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Dr. Eero Pasanen
Helsinki City Planning Department
Tel: +358 9 1693491
In the City of Helsinki, the number of injury-causing bicycle accidents per km traveled is 5-times higher than for motorcar traffic and 10-times higher than for bus traffic.
A recent study in Helsinki showed that it is safer to cycle on streets amongst cars than on our two-way cycle paths along streets. It is hard to imagine that our present two-way cycling network could be rebuilt. But in those countries and cities which are just beginning to build their cycling facilities, two-way cycle paths should be avoided in urban street networks.
Even in more advanced cycling countries like Denmark and in the Netherlands, with a lot of cyclists and with their one-way lanes and paths, cycling is still much more dangerous than car driving or public transport.
Still, we want to increase cycling for environmental and health reasons. But are these reasons strong enough to compensate the serious safety problems of cycling, especially when cycling seems to compete mainly with the very safe public transport? The important question is: Does increased cycling weaken the level of public transport service?
Cycling is nice and healthy for cyclists, but public transport is essential for many and perhaps the most manageable way towards sustainable traffic.
It is clear that we must radically improve the safety of cycling. But how can this be done?
So far, most of the important successful steps in traffic safety work have been based on restrictions of the freedom of car driving. When trying to improve the safety of cycling, the starting point is different. Popular arguments for sustainable traffic and the freedom of cycling often seem to neglect safety problems.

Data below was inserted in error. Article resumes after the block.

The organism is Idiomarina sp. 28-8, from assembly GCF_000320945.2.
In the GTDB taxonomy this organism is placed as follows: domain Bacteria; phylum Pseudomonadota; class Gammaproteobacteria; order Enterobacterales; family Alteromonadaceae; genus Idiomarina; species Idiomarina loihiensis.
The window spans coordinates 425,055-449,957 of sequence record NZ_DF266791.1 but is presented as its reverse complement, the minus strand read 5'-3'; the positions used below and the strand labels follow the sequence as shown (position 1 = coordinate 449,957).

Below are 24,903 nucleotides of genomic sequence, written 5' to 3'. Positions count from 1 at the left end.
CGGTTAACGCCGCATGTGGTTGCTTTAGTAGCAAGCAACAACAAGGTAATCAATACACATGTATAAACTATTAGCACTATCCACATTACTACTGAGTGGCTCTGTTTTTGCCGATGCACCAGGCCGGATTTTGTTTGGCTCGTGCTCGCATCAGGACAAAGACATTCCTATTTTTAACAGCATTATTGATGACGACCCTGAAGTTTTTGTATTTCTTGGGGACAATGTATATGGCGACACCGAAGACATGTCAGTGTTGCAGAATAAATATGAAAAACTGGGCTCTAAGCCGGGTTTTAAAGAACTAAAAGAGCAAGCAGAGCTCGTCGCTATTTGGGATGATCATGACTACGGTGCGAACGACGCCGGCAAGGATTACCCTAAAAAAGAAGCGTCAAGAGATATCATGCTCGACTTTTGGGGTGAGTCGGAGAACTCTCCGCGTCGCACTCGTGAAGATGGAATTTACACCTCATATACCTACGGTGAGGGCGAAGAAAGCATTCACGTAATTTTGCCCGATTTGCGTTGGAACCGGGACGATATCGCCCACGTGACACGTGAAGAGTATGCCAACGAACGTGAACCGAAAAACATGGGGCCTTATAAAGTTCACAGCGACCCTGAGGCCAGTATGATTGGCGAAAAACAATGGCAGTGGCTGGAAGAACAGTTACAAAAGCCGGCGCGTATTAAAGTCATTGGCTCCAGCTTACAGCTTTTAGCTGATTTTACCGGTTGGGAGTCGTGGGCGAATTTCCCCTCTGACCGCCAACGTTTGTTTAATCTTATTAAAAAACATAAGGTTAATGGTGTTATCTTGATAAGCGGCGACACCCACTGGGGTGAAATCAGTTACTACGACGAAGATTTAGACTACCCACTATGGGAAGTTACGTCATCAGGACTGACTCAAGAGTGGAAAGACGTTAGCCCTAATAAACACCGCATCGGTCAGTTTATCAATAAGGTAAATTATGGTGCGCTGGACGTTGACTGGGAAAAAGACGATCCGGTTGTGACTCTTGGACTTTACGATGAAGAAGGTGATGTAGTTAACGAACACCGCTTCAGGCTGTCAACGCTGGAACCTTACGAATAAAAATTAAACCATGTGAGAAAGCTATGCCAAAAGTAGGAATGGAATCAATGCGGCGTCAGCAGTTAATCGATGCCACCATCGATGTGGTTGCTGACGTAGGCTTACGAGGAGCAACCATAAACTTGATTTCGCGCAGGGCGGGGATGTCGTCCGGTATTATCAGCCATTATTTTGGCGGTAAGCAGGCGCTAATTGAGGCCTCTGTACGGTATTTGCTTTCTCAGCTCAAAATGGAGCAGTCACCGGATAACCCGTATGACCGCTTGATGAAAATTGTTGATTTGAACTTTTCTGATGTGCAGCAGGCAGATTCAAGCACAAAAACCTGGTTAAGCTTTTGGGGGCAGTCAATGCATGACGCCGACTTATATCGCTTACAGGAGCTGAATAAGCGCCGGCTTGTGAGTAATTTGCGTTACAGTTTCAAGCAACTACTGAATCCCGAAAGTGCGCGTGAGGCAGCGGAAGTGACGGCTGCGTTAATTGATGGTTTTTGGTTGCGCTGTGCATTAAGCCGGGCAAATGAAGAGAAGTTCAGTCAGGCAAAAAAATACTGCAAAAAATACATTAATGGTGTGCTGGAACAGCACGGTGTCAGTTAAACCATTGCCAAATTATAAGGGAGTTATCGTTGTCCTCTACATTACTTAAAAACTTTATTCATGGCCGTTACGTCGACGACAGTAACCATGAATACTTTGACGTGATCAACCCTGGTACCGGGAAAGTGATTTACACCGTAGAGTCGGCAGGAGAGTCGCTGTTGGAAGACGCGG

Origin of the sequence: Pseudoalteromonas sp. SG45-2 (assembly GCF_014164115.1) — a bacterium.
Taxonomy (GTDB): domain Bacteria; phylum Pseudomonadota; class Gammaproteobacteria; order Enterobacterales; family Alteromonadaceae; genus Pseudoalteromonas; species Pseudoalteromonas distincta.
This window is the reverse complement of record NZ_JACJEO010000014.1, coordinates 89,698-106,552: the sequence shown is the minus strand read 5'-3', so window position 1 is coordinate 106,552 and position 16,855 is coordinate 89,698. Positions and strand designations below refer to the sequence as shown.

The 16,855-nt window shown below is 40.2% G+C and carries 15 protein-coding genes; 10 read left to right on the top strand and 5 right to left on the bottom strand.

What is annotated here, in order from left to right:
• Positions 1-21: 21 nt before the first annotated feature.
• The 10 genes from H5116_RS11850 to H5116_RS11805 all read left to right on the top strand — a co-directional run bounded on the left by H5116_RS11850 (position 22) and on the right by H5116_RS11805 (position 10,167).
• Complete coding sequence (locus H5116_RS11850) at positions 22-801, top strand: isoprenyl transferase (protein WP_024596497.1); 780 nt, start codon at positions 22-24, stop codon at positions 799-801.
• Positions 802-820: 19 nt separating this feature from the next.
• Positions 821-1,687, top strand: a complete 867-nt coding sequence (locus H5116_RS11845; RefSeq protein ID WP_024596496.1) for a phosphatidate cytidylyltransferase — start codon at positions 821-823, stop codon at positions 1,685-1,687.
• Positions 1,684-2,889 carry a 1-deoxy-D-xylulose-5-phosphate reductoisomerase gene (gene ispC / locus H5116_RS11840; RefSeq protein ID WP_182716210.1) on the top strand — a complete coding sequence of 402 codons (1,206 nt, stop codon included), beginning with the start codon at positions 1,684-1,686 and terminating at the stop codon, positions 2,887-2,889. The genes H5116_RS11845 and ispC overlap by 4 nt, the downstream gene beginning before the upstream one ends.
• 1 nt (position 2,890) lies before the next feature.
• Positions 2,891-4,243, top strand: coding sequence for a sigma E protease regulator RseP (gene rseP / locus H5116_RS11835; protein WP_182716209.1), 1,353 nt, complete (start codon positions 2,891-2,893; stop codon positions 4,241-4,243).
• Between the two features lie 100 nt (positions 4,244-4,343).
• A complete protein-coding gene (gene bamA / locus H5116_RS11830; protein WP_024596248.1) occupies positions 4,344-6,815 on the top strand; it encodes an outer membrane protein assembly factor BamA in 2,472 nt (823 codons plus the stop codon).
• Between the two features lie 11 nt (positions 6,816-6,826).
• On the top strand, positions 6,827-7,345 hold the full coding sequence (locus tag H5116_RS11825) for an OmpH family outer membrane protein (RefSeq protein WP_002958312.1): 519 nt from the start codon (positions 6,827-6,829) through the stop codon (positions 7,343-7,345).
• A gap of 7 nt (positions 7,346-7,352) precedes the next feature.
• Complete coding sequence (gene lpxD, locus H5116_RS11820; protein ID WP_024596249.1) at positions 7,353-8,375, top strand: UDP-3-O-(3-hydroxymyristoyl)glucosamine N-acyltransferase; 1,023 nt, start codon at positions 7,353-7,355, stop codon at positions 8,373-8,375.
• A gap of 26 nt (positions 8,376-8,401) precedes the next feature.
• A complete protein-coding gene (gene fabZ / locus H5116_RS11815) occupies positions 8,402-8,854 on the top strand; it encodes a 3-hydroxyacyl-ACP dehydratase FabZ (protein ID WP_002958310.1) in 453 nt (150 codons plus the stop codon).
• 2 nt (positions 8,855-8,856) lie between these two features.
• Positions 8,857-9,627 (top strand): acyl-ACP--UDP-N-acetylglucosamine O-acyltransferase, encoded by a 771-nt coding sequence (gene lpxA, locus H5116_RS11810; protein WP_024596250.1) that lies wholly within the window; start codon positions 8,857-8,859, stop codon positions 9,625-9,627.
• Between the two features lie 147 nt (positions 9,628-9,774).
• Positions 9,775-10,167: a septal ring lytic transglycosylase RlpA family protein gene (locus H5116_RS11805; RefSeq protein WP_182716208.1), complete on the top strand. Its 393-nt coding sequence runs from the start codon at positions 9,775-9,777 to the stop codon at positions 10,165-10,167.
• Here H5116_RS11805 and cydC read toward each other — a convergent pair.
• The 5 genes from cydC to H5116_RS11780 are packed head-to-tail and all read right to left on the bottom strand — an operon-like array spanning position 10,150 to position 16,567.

Cycling is dangerous
In the City of Helsinki, the number of injury-causing bicycle accidents per km traveled is 5-times higher than for motorcar traffic and 10-times higher than for bus traffic (Figure 1). The heavy rail traffic system is almost free of accidents. Hospital statistics would show even worse figures for cycling.
Figure 1: Risks of cycling in Helsinki, Sweden and in the Netherlands /1/.
Injuries per 100 million person km. in Helsinki and Sweden
In the Netherlands, the risk of a fatal accident per km.
is 4.5 times as high for a cyclist as for a motorist.
|In Finland and in Helsinki, we have an official goal of doubling bicycle use. This is
an interesting goal from the point of view of traffic safety. While we have also decided
to halve the number of serious bicycle accidents, no sufficient measures have been
introduced. For example, we can not reduce bicycle accidents by building new cycle paths.
A recent study in Helsinki showed that it is safer to cycle on streets amongst cars than on two-way cycle paths along streets (Figure 2). The distribution of bicycle use was estimated by assigning a sample of real trips on a map. We got the origins and the destinations of the trips (street addresses) from travel survey data /2/.
The basic problem seems to be that car drivers are not afraid of cyclists. At crossings, car drivers focus their attention on other cars rather than on cyclists /3,4/. This causes troubles for cyclists, especially in a two-way cycle path system (Figures 3 and 4).
Figure 2 shows that 45% of the cycling kilometres in Helsinki are on cycle paths along streets, but 56% of injury accidents happen to these cyclists.
Figure 2: Bicycle use and bicycle accidents
on different facility types in Helsinki /5/.
|Figure 3 shows that the risk of a crossing accident is 3-times higher for cyclists coming from a cycle path than when crossing on the carriageway amongst cars.|
Figure 3: Crossing events and crossing accidents for bicycles /5/.
|Figure 4 gives an example of the problem. All of the eight traffic situations in figure 4 are equally common. But the first situation, with a right-turning car and a cyclist coming from the right, causes more than ten times as many accidents as any of the other situations. Right-turning drivers focus their attention mainly on cars from the left on the major street, and "forget" the cyclists approaching from the right.|
Figure 4: Accident types at non-signalised
of two-way cycle paths and minor streets /3/.
|The present Finnish two-way cycle path network is based on the SCAFT Nordic
traffic planning guide from the late 1960s /6/.
This guide considered pedestrians and cyclists to be a homogenous group of vulnerable road